141 posted on 09/08/2010 6:16:02 PM PDT by luckystarmom
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To: arthurus

I hate Saxon math. That’s what the private school my daughters attended from 4th-6th used, and I was constantly having to reteach math to one of my daughters. She’s good at math (a year ahead), but she needs repetition to get things down, and Saxon math does not have much repetition. We changed schools last year for 7th. It’s also private, and they use a regular text book. However, the teachers seem to be very good at teaching the concepts. She rarely needed help last year, and her test scores were better.

My other daughter did okay with Saxon math, but she said the teacher didn’t teach anything. She just read the book and understood it. She only needs to see things once, and she gets it. She typically doesn’t miss anything on the math section of the standardized testing, and she’s 2 years ahead (geometry in 8th grade).


142 posted on 09/08/2010 6:55:29 PM PDT by luckystarmom
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To: VeniVidiVici

Holy cow you are not kidding..... my son came home from a college history class today and said the girl sitting next to him, who was both texting through the class and rubbing up against her boyfriend, questioned the names of the three ships that Columbus sailed to America..... seriously...my son said he wanted to ask her what she was doing in first grade when they taught that the first time.


143 posted on 09/08/2010 7:02:16 PM PDT by WhyisaTexasgirlinPA (I'd rather drink Tea than Koolaid)
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To: US Navy Vet
I have done some substitute teaching and my list would include:

1)Please don't send your child to school ill. A fever or a green snot covered nose should be a signal that your child needs some rest and possibly drugs. Stay home with your child.

2) I'm sorry to be the only person with the guts to tell you this, but your child is not gifted. She is not precocious. She is not outgoing...Your child is spoiled and rude and accustomed to getting 100% of your attention and as much as I would LOVE to be able to spend the day one-on-one, I have 20-something students who deserve attention too.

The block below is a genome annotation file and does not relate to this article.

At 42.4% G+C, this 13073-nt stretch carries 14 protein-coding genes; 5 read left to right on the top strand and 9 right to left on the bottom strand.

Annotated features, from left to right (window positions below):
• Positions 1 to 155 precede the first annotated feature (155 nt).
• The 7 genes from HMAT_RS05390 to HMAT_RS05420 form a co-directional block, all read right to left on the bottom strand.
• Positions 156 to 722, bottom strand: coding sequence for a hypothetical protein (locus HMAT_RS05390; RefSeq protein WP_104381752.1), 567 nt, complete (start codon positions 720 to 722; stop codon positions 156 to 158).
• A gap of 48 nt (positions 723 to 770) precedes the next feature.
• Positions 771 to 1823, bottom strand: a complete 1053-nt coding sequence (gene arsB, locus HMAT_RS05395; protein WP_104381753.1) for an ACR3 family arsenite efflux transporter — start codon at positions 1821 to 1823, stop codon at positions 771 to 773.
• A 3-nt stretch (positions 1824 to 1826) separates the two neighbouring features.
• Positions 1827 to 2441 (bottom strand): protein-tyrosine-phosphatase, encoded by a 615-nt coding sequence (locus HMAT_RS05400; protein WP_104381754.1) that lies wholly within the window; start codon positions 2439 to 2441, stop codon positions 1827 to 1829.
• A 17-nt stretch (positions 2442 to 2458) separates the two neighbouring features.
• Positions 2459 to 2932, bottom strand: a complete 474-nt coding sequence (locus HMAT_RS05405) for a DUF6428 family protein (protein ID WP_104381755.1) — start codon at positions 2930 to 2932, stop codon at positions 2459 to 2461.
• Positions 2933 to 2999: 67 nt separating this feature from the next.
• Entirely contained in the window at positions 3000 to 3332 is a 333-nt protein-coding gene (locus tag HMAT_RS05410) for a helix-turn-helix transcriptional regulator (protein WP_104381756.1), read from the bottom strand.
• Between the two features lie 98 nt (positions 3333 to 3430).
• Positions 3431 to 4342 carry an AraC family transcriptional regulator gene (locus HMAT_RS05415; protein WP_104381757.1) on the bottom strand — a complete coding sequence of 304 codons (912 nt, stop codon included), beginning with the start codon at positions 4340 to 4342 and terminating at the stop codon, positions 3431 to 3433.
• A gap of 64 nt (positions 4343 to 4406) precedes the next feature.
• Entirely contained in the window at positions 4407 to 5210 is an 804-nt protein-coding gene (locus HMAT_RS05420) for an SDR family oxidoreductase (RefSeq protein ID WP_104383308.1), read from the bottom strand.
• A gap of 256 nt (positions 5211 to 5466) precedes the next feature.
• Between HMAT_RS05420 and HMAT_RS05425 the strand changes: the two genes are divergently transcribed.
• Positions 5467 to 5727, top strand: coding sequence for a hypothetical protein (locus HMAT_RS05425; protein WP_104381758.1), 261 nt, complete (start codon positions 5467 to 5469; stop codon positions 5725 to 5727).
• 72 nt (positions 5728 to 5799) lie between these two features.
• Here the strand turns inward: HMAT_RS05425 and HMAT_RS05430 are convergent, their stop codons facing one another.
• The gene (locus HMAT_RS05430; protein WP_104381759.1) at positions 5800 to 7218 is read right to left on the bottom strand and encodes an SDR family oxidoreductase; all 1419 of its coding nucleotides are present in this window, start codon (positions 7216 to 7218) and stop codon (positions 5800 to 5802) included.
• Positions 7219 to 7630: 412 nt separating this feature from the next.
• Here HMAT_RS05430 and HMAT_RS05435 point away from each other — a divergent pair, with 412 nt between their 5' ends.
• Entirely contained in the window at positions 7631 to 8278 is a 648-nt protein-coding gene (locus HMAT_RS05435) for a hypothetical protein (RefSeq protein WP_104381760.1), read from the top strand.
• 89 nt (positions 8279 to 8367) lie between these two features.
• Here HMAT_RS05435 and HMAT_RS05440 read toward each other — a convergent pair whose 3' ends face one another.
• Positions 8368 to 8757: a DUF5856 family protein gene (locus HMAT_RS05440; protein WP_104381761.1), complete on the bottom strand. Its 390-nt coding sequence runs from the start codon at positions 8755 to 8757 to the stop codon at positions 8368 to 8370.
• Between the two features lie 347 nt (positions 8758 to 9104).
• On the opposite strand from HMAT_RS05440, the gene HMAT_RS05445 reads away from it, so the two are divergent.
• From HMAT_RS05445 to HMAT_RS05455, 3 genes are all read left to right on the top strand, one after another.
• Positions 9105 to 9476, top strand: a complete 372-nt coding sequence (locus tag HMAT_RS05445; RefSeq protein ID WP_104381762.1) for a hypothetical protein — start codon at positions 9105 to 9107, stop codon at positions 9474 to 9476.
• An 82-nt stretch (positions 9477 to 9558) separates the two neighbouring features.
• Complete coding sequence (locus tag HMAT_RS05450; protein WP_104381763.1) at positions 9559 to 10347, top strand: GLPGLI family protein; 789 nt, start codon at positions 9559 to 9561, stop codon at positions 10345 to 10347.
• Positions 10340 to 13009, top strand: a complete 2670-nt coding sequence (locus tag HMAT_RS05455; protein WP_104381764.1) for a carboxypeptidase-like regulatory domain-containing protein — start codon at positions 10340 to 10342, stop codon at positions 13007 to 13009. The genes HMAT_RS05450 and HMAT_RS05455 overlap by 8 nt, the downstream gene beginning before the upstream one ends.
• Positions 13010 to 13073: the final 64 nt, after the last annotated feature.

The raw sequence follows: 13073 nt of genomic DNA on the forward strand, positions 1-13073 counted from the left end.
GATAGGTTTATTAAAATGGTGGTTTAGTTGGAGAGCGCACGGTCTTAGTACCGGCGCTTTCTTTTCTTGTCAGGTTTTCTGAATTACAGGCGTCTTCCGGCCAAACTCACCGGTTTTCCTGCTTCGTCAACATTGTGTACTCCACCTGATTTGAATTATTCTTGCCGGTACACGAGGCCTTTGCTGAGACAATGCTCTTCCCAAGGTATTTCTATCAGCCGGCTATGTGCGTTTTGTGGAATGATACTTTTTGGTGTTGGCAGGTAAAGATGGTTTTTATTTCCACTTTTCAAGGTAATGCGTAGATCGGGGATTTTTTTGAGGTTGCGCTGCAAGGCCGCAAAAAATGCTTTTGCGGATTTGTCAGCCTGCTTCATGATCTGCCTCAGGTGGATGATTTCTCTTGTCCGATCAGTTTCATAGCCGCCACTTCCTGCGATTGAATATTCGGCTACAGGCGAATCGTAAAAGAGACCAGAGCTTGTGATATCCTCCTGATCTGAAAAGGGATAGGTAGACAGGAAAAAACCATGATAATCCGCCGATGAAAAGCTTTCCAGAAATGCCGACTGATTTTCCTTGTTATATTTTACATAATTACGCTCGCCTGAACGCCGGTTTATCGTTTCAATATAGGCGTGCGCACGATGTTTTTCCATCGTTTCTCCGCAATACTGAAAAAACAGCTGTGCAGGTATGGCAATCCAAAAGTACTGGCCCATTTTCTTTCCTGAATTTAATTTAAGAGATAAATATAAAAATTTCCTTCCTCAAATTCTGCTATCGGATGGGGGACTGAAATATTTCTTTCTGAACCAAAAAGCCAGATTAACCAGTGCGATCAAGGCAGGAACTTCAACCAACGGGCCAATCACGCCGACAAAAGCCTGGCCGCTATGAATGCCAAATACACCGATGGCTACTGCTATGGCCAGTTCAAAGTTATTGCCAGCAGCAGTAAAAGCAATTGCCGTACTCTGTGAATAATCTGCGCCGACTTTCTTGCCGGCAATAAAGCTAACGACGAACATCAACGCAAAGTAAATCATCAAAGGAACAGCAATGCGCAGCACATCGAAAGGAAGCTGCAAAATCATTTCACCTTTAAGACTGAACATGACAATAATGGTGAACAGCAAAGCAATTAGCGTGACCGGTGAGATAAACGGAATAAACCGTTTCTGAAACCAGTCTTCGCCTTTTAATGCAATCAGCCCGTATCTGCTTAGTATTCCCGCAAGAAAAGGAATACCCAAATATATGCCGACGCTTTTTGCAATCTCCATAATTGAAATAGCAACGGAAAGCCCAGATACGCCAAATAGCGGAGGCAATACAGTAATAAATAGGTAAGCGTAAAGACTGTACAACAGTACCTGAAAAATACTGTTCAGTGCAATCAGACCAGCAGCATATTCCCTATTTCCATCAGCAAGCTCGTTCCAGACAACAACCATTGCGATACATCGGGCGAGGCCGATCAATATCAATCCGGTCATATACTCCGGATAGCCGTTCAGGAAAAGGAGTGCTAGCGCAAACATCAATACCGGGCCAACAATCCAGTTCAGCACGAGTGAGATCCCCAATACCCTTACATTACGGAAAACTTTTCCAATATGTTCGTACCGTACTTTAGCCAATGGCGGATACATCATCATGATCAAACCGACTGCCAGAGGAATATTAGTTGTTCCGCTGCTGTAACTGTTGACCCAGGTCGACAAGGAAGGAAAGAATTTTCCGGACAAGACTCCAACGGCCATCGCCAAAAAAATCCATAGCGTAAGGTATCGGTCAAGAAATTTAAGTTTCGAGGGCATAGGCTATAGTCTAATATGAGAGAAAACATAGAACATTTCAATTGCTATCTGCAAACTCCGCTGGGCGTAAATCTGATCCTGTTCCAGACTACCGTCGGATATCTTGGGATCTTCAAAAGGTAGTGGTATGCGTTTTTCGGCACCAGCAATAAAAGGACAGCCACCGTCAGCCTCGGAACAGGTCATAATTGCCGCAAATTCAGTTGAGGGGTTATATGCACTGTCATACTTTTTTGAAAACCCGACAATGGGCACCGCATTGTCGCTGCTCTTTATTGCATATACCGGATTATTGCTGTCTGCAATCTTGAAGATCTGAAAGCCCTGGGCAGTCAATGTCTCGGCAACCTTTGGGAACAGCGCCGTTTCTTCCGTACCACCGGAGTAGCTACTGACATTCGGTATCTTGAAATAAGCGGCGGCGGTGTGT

3) Your child is really a nice young person who is trying very hard to please you but she isn't applying to Harvard this year, please quit trying to push her to your expected levels of greatness and let her learn and grow at her pace as God intended.

4) Kids fight and argue - that is part of learning and maturing. It doesn't mean they need counseling or anger management classes and you don't need to monitor ever word or action until they can prove to you they can be trusted.

144 posted on 09/08/2010 7:12:13 PM PDT by WhyisaTexasgirlinPA (I'd rather drink Tea than Koolaid)
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To: OldDeckHand; UCFRoadWarrior

I agree with Olddeckhand - I live outside of Houston and the news stories about theft, drugs, illegal activity in the ranks of the HISD teaching staff is unreal. I have experience with both public schools and homeschooling and have to say when a school has a strong Principal, it is usually a well run decent school - but you get someone with an entitlement mentality in charge and the place is run like a zoo....


145 posted on 09/08/2010 7:20:01 PM PDT by WhyisaTexasgirlinPA (I'd rather drink Tea than Koolaid)
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To: US Navy Vet
Like one room schools?

Both my kids attended a one-room school k-5. It was the best experience for both of them and for us as parents. Being so small, all the parents helped out, knew all the kids, knew each other, knew the teachers, knew what was going on every day. It was the longest continually operating school in California, opened in the 1850's. Sadly, the school district shut it down at the end of last year after threatening to do it for years.